53 B.R. 331

In re Henry J. BEVILACQUA, Debtor. Gary J. MOONAN, Plaintiff, v. Henry J. BEVILACQUA, Defendant.

Bankruptcy No. 84 B 11543. Adv. No. 85-5001A.United States Bankruptcy Court, S.D. New York
September 24, 1985.

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Marian Beeler, New York City, for debtor/defendant.

Jeffrey P. Moonan, Huntington, N.Y., for plaintiff.

TINA L. BROZMAN, Bankruptcy Judge.

On November 2, 1984, Henry J. Bevilacqua (“Bevilacqua”) filed for relief pursuant to chapter 7 of the Bankruptcy Code (“Code”). Gary J. Moonan (“Moonan”) filed a proof of claim and commenced an adversary proceeding which sought determination that a certain debt arising out of Bevilacqua’s sale of Moonan’s car was nondischargeable. For the reasons set forth below, this court holds the debt nondischargeable pursuant to section 523(a)(4) of the Bankruptcy Code.


Bevilacqua was the president of Sunspeed Racing, Inc. (“Sunspeed”), a New York corporation engaged in the business of buying and selling racing cars and parts. He and his former wife held the majority of the shares, there being one minority shareholder. Through his involvement with a racing car association, Bevilacqua became acquainted with Moonan. Bevilacqua testified that theirs was a business relationship, while Moonan testified that he considered Bevilacqua a personal friend although he knew of Bevilacqua’s affiliation with Sunspeed.

In June 1979, Moonan asked Bevilacqua to store his Royale RP-16 Formula Ford Car for shipment to California at a later date. Bevilacqua agreed. Moonan delivered the car to Bevilacqua at an unmarked garage in New York where Sunspeed conducted its business and gave Bevilacqua a check to cover the cost of shipping. Moonan testified that, as in unidentified past transactions, he had written the check to Bevilacqua individually.

In time, Moonan decided to sell the car instead of shipping it to California. Since Moonan was on the West Coast, Bevilacqua agreed to act as his agent. Moonan advertised in an automotive publication and a prospective buyer responded. Whereas the parties’ accounts of how the sale transpired differ, they agree that Moonan authorized Bevilacqua to give the buyer possession of the car and to accept over $3,150.00 in payment on Moonan’s behalf. The parties disagree as to what Bevilacqua was to do with the proceeds of the sale. Moonan testified that he had authorized Bevilacqua to convert the proceeds to guaranteed or insured travelers checks or a money order and send payment directly to him in California. Bevilacqua testified that when he told Mooonan that the buyer had offered a third party check or money order, Moonan specifically instructed him to deposit the funds in Sunspeed’s account and send a check drawn on that account.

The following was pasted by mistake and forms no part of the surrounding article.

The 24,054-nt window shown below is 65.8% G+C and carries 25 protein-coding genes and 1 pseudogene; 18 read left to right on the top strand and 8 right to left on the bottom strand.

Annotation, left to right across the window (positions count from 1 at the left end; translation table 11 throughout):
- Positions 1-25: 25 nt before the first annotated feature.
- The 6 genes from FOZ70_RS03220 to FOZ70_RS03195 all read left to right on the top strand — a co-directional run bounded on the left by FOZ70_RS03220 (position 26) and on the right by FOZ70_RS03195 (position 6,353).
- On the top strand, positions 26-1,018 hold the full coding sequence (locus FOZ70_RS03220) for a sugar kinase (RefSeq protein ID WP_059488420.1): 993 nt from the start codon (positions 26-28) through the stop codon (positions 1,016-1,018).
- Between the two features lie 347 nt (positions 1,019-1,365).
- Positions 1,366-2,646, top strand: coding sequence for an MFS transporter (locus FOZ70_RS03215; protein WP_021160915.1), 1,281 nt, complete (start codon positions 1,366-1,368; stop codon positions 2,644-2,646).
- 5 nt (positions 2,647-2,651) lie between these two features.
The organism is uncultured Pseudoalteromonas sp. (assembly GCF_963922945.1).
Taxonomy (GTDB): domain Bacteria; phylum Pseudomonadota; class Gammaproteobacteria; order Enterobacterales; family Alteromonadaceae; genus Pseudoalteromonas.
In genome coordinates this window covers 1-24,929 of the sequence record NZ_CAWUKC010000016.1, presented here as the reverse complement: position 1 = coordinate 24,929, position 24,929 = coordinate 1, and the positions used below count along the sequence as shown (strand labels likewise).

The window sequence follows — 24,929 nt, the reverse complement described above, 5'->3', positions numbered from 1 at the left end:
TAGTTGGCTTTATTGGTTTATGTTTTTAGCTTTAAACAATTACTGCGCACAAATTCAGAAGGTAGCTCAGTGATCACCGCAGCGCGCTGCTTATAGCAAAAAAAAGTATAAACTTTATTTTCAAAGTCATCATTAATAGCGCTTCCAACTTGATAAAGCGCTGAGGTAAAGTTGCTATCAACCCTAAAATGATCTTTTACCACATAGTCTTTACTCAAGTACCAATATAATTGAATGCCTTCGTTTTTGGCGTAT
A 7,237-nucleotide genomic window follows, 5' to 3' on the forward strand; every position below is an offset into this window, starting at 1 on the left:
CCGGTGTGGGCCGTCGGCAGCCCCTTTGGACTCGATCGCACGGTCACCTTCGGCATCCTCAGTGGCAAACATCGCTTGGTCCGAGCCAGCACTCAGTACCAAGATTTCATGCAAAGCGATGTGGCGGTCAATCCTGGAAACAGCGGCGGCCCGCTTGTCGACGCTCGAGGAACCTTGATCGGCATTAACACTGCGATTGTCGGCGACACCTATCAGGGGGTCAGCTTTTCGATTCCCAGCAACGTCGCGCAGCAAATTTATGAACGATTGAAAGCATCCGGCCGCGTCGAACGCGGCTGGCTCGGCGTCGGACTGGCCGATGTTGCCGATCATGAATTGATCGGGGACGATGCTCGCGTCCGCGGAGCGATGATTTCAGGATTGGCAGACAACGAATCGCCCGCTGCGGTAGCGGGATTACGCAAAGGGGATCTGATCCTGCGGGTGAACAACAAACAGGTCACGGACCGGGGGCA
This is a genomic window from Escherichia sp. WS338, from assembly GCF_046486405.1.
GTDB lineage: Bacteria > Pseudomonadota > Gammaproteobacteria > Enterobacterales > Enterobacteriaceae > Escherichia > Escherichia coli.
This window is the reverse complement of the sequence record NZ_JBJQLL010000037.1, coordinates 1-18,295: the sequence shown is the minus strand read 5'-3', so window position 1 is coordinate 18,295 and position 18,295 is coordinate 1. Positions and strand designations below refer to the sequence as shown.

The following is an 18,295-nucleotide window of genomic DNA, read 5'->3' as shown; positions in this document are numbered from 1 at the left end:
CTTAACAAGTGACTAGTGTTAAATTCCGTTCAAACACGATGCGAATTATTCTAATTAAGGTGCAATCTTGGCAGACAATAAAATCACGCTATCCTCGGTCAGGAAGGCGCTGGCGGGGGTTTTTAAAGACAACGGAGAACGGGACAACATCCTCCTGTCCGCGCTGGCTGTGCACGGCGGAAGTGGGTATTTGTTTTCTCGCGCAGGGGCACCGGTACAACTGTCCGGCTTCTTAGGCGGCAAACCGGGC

Bevilacqua further testified that he deposited the money order in Sunspeed’s account and waited for it to clear, however he was unable to produce records indicating that the proceeds of the sale were so deposited. Moonan testified that Bevilacqua later confided that he had written his former wife a check for the amount of the proceeds but Bevilacqua denied this.

After the money order cleared, Bevilacqua in August 1980 mailed Moonan a check drawn on Sunspeed’s account in the full amount due from the sale of the car. The check was returned unpaid because the account was closed. Bevilacqua testified that the check bounced because of a clerical error but admitted that serious financial setbacks soon forced him to pay off as many of Sunspeed’s debts as possible and

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close up shop. By November 1980 Sunspeed had ceased operating.

Moonan pressed Bevilacqua to remit the proceeds from the sale of the car. In December 1980 Bevilacqua signed a promissory note reading as follows:

I, Henry Bevilacqua, residing at 382 Waverly Avenue, Brooklyn, New York owe to Gary Moonan residing at 10141 Samoa Avenue, Unit #19 Tujunga Ca. the sum of $3,050 resulting from the sale of Gary’s Royale RP-16 Formula Ford. I promise to pay to Gary in cash 10 percent per annum more for loan of this amount. I promise to pay the full amount in the full amount (sic) percent in whole or in part in sums not less than 25(%) (sic) percent. I knowledge (sic) that this is a debt has (sic) been outstanding since the sale of the Royale which occurred in July of 1980. The amount to be paid is $4,350.00. First payment due of (sic) February 5, 1981. The balance to be paid within 6 months (July 5, 1981.)